I used to come here to participate in the forum to see what composers were thinking about the music licensing business. I remember conversations about ADP (author driven pricing), the search engine algorithm, subscription services, PRO registration, etc. Now, a LOT of the authors I used to see here seem to be gone, your prices have plummeted with many of the popular tracks being offered with single digit prices (as I suspected would happen) , and much of the conversation here is about getting rejected.
To be honest, I thought AJ would be gone by now but I guess it’s still in the “dead man walking” phase. Was it the rise of the subscription services? The rise of “no copyright” YouTube channels with free music? The continued market saturation? All of the above and more?
Hello, you are absolutely right. It’s all that killed the market. I am new. I took the time to read your previous comments. You talk about working with the big musical libraries, but they still have to accept you. In France, I have been trying to join Universal or Cezame Music Agency for years without success. If we don’t have relationships, it’s impossible. Or else my music sucks, besides I would like your opinion and I would like to listen to the music you produce. Good day.
You’re right. It’s difficult to get into the major libraries without knowing someone or being part of a smaller library with major distribution. I’ve heard quite a bit of average music in major libraries, so it’s defintiely not talent that will hold you back. It’s usually connections.
I think your music is good and original. Never change yourself to fit the needs of an audience. Instead, find a different audience. There are plenty of ways to make money with music. I think a lot of composers looking to have their music licensed believe that they have to write music that sounds trendy or has very specific production elements that sound like what they think people want. That same attitude is often shared by music libraries. The thing is that if you only give people bread and water, that’s all they can eat and they will think that’s all there is. If you love serving bread and water and you’re good at it, by all means continue and serve the masses. But trust me, there are other people who pay well for orginal music that doesn’t come from a library.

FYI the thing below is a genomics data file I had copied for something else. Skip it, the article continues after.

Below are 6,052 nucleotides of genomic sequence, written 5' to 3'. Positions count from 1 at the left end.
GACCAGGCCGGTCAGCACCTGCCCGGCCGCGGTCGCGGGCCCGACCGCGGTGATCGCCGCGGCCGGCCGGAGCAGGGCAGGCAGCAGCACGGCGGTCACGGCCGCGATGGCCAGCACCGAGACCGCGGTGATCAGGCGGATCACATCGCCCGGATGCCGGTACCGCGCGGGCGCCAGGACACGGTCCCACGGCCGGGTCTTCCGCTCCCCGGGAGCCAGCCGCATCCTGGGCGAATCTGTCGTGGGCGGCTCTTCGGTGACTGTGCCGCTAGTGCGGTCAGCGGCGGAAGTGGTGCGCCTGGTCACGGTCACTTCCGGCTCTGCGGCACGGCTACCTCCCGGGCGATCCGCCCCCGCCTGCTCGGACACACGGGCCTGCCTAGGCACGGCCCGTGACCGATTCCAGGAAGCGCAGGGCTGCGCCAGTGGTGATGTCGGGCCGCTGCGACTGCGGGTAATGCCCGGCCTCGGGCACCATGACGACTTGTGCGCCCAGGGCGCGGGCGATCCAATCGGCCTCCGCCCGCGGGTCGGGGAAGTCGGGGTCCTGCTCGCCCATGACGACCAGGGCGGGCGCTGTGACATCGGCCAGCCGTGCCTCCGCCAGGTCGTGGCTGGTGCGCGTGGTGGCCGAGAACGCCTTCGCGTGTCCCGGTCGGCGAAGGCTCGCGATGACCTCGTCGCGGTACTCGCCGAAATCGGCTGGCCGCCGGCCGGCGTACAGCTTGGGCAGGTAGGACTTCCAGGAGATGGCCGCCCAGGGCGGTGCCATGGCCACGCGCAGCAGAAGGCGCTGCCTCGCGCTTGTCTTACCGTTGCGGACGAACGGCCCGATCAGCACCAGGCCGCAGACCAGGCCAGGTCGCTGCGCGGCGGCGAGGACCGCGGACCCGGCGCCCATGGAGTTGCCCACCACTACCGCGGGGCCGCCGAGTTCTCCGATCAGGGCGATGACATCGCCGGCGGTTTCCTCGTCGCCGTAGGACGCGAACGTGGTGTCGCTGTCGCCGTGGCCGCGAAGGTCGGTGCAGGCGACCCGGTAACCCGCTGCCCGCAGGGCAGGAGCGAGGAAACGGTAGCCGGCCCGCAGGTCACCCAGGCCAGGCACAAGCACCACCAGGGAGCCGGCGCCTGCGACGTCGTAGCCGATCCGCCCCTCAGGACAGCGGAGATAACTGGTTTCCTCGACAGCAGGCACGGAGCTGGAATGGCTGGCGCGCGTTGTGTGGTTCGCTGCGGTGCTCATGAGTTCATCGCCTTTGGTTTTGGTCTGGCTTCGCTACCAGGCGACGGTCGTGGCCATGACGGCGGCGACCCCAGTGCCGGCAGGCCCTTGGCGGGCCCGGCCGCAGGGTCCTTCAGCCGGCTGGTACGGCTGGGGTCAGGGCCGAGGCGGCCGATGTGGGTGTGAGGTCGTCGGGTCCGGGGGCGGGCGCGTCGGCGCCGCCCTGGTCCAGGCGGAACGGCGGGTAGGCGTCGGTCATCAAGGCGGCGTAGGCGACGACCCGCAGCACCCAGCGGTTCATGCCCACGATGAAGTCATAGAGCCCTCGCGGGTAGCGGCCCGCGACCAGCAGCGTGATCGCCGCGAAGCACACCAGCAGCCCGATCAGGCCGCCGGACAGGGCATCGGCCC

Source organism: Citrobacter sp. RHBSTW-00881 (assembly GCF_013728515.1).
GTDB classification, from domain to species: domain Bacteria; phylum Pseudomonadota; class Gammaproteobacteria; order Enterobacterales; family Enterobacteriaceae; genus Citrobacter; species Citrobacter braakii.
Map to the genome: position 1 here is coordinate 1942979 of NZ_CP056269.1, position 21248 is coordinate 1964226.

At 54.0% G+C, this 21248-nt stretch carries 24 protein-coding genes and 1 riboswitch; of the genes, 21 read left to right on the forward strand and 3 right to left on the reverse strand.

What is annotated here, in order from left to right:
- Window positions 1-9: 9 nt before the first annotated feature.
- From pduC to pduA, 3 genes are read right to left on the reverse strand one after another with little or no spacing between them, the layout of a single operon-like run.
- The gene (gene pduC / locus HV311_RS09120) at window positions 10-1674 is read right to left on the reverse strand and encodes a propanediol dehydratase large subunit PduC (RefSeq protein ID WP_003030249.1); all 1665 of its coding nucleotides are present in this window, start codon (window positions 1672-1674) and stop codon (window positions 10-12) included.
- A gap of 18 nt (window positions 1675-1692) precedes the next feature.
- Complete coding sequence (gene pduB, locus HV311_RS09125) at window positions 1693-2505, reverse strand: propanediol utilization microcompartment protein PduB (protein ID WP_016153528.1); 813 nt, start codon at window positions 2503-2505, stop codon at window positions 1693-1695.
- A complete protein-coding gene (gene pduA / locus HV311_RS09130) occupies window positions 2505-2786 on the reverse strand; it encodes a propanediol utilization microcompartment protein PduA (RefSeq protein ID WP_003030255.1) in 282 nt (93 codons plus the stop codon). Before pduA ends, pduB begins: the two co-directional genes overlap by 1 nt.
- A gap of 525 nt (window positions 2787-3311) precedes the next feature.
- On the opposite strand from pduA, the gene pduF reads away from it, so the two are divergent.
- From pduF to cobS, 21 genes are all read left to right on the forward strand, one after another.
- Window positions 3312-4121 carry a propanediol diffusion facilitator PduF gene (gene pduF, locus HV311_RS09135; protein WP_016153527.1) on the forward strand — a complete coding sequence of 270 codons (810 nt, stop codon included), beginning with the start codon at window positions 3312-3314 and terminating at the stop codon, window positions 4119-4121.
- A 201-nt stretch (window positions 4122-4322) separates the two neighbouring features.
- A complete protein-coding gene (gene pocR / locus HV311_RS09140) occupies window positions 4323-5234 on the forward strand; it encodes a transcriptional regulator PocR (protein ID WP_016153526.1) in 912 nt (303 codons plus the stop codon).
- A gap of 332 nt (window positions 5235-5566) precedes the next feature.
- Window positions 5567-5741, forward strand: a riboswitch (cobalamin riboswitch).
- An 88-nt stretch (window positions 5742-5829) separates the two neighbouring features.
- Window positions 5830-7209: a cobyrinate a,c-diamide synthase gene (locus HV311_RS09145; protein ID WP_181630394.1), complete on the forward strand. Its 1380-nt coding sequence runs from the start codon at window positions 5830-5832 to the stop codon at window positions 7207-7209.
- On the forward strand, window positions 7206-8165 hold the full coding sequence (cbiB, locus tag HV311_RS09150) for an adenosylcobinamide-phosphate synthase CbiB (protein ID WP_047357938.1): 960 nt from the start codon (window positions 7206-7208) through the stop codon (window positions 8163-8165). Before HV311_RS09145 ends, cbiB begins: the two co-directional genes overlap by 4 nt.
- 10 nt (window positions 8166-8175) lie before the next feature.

I sit in Zoom sessions with people talking about getting “creative” with the search engine. I help make suggestions, but seriously… What are we actually talking about when we say “creative”? Wouldn’t it be more creative to abandond the search engine all together? There is no automated search engine that will beat an “ecosystem”. All I can say here is that a change is coming and that change will take a large number of composers and “marketplaces” out of the equation. I know how that sounds, but we’re at critical mass. Something has to change.
As for my music, here’s a link to a video with a couple of songs I wrote several years ago when I still wrote for music libraries. What I write now is considerably different.
Thank you for answering. I listened carefully to the entire video, very good work. Indeed it is not stock music.
human nature video is this your youtube channel? I am primarily a live musician but have been practicing computer music for a long time.
I have accompanied many foreign artists and recorded albums such as gordon goodwin (composer for pixar and disney), james morrisson australian jazz musician, and many more.
But selling your music is quite another thing. I hope to get there one day before the approaching retreat. lol.
have a good day.
Yes, Human Nature Music Videos is one of my channels. That channel was created last year, but I only recently started posting videos there regularly.
Selling music these days is becoming less and less valuable. For the last maybe five years or so, I’ve been doing works for hire and only keep the songwriter’s share of performance royalties. I’ve always earned more from royalties than licensing shares. And now with subscriptions, I don’t see the point in struggling to write enough stock music to be heard and get meaningful licensing fees. That would be difficult since I don’t really have much of an interest in writing what a lot of libraries are looking for.